|Although his mother does get one mention due to her ability to ruin his sex life from another country.|
"This is too big for a photograph"is probably not something a real photographer has ever said. But Jorge gets away with it because none of this seems real. In a vacuum, this chapter reads like a fable, a ghost story. Brás and Jorge are traveling in exotic Salvador. Brás dreams of a woman in a roawboat on a churning dark sea littered with baskets of flowers, who's telling him to bring her gifts, and this dream seems to pull him towards the strange woman he meets, and she joins them on their trip and she's clever and caring and sweet as anything, and she tells them his dream was about Iemanjá, a water spirit who just so happens to be the object of a celebration on the beach tomorrow and won't they stay to join in, and Brás drowns in a scene just like his dream.
|So I gave up wrestling with my scanner and went looking for scans online. This is certainly better than what I could accomplish, but it's worth pointing out it looks a lot flatter and paler than the real thing.|
This issue is short and to the point. It states its theme very literally:
"If you travel too fast, all you're gonna see is a blur and you'll never meet anyone interesting."And it drags you along to the next one with harsh efficiency. That may be ironic. There is a nice little scene in a market where the mystery woman - Olinda, she says - talks about being defined by more than her job and puts on a whole case study of Jorge who's living in the moment and photographing everything and telling us who he is through his pictures, an it's possible all this is just because she doesn't want to say what she does for a living. Because she's a ghooost. Or juust maybe she's a bum or unpaid maid to her mother or sex worker and ashamed to talk about it. The magic is very ambiguous, with full deniability.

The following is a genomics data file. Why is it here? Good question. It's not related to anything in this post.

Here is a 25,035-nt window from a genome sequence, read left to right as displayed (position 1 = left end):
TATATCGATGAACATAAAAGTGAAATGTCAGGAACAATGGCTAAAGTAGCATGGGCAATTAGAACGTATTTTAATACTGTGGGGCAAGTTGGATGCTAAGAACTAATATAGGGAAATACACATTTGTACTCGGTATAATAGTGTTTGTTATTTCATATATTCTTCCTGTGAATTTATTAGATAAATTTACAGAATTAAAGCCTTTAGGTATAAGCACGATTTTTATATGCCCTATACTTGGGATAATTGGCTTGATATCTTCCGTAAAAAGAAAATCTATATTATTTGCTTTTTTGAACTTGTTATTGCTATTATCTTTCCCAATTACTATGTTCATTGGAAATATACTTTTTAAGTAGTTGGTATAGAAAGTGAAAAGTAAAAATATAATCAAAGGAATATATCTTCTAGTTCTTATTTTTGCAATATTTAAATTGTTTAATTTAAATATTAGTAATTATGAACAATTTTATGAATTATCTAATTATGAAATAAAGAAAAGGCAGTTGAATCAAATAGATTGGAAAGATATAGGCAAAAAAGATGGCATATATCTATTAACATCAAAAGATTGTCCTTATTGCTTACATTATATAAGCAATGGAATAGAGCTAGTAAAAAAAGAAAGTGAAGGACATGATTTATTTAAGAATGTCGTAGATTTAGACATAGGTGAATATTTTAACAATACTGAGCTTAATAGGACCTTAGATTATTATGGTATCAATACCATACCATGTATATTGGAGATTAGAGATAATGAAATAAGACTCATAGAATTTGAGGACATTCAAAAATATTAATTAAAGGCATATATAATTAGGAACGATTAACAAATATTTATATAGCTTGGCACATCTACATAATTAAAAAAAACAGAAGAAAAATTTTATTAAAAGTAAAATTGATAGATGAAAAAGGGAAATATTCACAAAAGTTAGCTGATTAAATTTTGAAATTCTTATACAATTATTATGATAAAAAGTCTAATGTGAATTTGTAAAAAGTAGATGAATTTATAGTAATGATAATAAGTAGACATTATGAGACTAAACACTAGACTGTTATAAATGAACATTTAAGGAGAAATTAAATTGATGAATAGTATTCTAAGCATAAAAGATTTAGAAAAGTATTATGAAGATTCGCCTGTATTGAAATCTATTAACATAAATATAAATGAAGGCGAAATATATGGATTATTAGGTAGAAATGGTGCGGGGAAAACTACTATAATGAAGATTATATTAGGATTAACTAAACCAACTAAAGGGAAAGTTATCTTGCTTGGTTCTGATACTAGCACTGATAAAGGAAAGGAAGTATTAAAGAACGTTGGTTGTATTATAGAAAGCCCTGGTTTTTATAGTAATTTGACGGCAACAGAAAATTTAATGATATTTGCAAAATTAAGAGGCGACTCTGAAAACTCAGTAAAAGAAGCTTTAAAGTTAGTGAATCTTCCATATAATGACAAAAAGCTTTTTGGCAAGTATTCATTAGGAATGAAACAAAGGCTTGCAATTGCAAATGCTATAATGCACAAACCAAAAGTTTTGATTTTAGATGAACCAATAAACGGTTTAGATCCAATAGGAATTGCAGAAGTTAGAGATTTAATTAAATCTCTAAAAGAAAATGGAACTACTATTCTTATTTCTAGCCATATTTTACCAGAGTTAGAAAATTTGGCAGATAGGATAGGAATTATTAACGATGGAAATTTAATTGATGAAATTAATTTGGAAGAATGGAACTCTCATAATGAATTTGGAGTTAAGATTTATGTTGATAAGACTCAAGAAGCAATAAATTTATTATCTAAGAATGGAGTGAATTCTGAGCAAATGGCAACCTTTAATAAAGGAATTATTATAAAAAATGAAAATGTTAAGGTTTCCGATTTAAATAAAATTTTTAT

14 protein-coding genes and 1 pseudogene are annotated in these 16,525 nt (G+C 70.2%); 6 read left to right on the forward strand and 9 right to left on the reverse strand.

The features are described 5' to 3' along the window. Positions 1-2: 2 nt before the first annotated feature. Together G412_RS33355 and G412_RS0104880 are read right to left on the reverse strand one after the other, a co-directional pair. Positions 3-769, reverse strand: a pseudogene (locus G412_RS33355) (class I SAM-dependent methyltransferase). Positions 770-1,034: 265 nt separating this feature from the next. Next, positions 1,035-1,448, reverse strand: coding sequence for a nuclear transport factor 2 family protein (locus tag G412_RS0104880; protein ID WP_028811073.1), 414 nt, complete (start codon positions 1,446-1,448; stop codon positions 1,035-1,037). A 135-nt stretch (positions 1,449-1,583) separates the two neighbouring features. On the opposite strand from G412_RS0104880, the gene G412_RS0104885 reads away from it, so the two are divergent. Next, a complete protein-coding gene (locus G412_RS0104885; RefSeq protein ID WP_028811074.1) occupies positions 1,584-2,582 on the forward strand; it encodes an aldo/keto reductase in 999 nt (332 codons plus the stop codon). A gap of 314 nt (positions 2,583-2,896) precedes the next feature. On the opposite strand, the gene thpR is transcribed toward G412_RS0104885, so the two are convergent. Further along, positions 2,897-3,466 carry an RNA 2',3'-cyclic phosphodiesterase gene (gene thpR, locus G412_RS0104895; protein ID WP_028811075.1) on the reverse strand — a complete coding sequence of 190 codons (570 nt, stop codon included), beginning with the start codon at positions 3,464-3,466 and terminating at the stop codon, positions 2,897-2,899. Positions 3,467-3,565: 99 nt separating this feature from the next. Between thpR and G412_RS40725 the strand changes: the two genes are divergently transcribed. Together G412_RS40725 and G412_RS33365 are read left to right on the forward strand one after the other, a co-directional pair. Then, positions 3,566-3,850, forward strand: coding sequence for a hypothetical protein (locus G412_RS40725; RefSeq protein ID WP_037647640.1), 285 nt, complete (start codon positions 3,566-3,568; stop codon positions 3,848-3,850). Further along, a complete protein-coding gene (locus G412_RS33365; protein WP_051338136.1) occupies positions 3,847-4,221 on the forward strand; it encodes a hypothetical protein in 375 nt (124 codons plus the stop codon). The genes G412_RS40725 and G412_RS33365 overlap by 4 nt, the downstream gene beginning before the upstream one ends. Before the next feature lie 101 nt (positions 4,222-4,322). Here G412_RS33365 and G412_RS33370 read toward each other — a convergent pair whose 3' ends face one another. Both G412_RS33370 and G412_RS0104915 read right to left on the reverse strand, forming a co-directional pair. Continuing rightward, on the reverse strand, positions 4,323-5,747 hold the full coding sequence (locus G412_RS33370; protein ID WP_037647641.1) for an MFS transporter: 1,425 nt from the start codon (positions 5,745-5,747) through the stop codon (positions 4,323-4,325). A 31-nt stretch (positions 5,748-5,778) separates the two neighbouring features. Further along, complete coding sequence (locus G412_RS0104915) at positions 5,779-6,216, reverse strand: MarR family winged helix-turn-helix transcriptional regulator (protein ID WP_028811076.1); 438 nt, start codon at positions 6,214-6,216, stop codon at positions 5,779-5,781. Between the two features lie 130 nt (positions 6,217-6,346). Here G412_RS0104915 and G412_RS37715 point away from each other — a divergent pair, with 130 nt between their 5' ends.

Hey, maybe she's Hobbes!
But there is a distinct surreality going on here. People keep having conversations I just can't imagine happening in real life. Heck, Brás meets Olinda on a rowboat: he goes for a dive, finds a pair of feet dangling in the water, climbs into the boat and starts talking, and suddenly they're opening their hearts about loneliness and the meaning of life and stuff. I can imagine that something like this may happen in this country, very far away from any place I know, but I guess it's dreamlike either way. For me and the intended north American audience.
(It's still very hard to believe the part where Jorge ribs Brás for being really white on the beach and Brás goes on a speech beginning with the words "We're all born equal".)
But, aside from the actual dream episode later on, I don't remember the comic being this casually fantastic. It may have been too long since I read it, or there's something off about this episode. As much as I like the barrage of profundities and want to believe it works by creating its own style of internally consistent dialogue, as Tarantino does so well. Chalk it up to early installment weirdness/sophomore slump I guess.
Back to ch. 1 | Index